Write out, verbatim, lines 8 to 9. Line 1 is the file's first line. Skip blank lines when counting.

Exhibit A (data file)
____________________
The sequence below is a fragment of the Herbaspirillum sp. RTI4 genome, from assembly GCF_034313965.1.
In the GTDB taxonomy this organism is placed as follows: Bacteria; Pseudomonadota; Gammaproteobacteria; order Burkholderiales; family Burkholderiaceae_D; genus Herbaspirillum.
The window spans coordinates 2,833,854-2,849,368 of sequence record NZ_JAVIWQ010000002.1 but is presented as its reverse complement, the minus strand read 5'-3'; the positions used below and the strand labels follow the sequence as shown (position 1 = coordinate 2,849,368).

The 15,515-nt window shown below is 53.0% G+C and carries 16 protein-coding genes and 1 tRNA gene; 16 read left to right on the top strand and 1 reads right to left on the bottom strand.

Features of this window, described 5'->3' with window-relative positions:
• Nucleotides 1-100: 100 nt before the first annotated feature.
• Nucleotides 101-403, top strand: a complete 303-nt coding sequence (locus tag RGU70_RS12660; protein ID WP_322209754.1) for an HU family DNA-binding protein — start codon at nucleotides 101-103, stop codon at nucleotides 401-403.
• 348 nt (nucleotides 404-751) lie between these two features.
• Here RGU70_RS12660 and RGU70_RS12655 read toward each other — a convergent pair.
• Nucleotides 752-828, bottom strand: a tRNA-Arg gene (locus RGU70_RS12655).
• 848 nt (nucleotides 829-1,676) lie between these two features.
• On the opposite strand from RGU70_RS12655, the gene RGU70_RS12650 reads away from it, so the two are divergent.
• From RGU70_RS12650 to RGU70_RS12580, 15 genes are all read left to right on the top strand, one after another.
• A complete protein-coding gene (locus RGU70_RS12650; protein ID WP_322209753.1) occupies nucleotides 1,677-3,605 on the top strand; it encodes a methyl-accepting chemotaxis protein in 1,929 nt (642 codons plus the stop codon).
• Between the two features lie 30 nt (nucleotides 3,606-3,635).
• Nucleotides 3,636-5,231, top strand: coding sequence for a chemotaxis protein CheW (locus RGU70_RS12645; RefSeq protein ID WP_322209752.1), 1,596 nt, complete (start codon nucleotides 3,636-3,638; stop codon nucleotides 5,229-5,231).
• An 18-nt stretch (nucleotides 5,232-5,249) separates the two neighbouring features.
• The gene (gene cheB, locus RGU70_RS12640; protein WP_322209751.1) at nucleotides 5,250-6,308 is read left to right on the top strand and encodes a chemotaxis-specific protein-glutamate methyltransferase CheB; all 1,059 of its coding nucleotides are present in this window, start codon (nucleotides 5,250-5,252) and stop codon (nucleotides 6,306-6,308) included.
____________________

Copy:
• 348 nt (nucleotides 404-751) lie between these two features.
• Here RGU70_RS12660 and RGU70_RS12655 read toward each other — a convergent pair.